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Eye on Psi Chi: Spring 2019

Eye on Psi Chi

Spring 2019 | Volume 23 | Issue 3

You Don't Act Asian:

Discussing the Impact of and Adequate Responses to Microaggressions

George Bate,
Loyola University Chicago (IL)

View this issue in Digital and PDF formats.

As opposed to old-fashioned discrimination, modern racism often manifests itself in subtle, yet similarly harmful ways. Microaggressions embody this more ambiguous discrimination and refer to the insults that are unintentionally or intentionally directed toward individuals of a marginalized group (Sue, 2010). Such indiscretions are particularly evident in academic settings and can, subsequently, foster feelings of discomfort and lack of belonging in individuals of diverse backgrounds across race, self-identified gender, sexual orientation, and ability.

Although a statistical lens highlights the raw prevalence of these indiscretions, grasping this deeply intimate and relational issue through a more personal, emotionally resonant account yields unique insights regarding the affective troubles caused by and potential for administrative amelioration of microaggressions. In this sense, by reflecting upon my own perceptions of microaggressions experienced in a close friend, I will argue that developing a universal policy for tackling microaggressions is misguided in that microaggressions exist on a spectrum of severity that warrant different responses depending on a person’s feelings.

A universally applicable policy would mirror the broad zero-tolerance approach many universities adopt regarding violence and drug enforcement by automatically and punitively responding to potential perpetrators of microaggressions with a prescribed, standardized punishment applicable to all. These approaches lack necessary empirical foundation outlining their effectiveness in countering violence and drug abuse and should, therefore, be avoided when considering organizational solutions to the present issue (American Psychological Association Zero Tolerance Task Force, 2008). The drawbacks to such a policy will be further outlined in another section of this article. Conversely, in addition to encouraging students to directly confront discrimination, universities could organize administrative bodies tasked with providing support for students of diverse backgrounds who endure the emotional and psychological toll this form of modern racism or sexism can have on an individual.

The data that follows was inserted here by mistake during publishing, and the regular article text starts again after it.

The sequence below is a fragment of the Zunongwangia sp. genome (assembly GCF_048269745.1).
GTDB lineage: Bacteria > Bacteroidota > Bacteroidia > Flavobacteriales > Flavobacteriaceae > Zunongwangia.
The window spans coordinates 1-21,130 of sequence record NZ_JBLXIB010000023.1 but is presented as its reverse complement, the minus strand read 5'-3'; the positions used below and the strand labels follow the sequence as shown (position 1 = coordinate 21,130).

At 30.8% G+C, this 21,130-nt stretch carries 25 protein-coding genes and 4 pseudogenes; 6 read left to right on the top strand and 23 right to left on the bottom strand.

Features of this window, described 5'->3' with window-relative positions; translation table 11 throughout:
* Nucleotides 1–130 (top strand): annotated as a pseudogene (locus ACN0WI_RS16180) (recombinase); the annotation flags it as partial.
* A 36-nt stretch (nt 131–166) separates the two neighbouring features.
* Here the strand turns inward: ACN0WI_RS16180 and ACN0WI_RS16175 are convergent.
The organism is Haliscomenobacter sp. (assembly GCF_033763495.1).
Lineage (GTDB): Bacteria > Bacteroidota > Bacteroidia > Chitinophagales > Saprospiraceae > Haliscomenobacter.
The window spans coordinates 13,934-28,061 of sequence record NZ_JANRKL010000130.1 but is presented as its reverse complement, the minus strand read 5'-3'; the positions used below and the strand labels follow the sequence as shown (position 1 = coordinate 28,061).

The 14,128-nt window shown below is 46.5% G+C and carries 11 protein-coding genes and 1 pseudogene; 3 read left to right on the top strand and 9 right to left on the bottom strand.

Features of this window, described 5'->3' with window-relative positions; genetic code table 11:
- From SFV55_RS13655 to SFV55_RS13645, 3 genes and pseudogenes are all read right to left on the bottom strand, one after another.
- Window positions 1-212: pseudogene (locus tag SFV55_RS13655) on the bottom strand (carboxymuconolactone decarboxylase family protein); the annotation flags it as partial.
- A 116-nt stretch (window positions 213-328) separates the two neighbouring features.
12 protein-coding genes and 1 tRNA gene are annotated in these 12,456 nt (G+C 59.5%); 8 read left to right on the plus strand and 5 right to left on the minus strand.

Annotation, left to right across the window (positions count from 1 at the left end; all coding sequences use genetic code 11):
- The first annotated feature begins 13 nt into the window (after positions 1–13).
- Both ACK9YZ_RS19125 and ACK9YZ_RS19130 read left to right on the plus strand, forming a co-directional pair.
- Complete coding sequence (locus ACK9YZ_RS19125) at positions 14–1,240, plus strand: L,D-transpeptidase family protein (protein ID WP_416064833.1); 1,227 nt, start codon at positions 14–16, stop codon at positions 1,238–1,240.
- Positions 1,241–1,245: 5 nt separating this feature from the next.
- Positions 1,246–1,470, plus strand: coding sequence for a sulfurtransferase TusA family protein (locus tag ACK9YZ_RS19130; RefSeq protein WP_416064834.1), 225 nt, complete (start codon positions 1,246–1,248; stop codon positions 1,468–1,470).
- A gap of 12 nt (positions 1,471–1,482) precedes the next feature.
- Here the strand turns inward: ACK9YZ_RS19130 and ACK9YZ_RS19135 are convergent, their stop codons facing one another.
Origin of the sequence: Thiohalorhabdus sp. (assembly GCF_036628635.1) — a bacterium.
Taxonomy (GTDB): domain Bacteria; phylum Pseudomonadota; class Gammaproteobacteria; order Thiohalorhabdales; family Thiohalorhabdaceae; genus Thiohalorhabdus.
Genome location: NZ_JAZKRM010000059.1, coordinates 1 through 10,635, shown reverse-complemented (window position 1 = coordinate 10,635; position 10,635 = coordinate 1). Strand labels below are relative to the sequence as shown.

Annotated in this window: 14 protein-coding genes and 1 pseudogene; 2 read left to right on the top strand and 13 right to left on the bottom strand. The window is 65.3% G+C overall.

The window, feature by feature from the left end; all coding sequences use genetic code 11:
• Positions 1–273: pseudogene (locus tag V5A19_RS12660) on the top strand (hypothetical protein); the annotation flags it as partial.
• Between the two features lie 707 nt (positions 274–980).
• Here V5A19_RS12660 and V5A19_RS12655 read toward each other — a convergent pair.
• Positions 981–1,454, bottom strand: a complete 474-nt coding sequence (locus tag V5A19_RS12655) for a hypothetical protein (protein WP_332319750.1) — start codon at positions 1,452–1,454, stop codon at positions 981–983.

Witnessing the Varied Effects of Different Microaggressions

Although I have not directly experienced microaggressions, James, a close friend of mine, has faced a range of disparaging questions and remarks pertaining to his Korean heritage. A seemingly menial, yet particularly poignant use of a microaggression was evident when a classmate at high school once asked James to translate a passage of Hamlet into Korean, assuming that James spoke fluent Korean. Similarly, James is frequently faced with comments such as “you don’t act Asian” whenever his behavior aligns with that of a stereotypical White male such as playing lacrosse.

James typically laughs off such comments, delivered out of curiosity rather than malice. However, I notice that some remarks annoy him and are insulting, which coordinates with the notion outlined by Nadal et al. (2011) that microaggressions can invalidate others and cause distress. For example, James often shifts the conversation to avoid lingering on these remarks because they made him feel uncomfortable. Other times, James has told me that he is truly not offended and understands the context in which certain comments are delivered, whether they are intended as a joke or if they are spoken out of curiosity. In this sense, James endured some microaggressions that were difficult to withstand and other microaggressions that he did not find offensive, indicating that there exists a continuum of severity for microaggressions that require different feedback.

The Drawbacks of a Universal Policy to Counter Microaggressions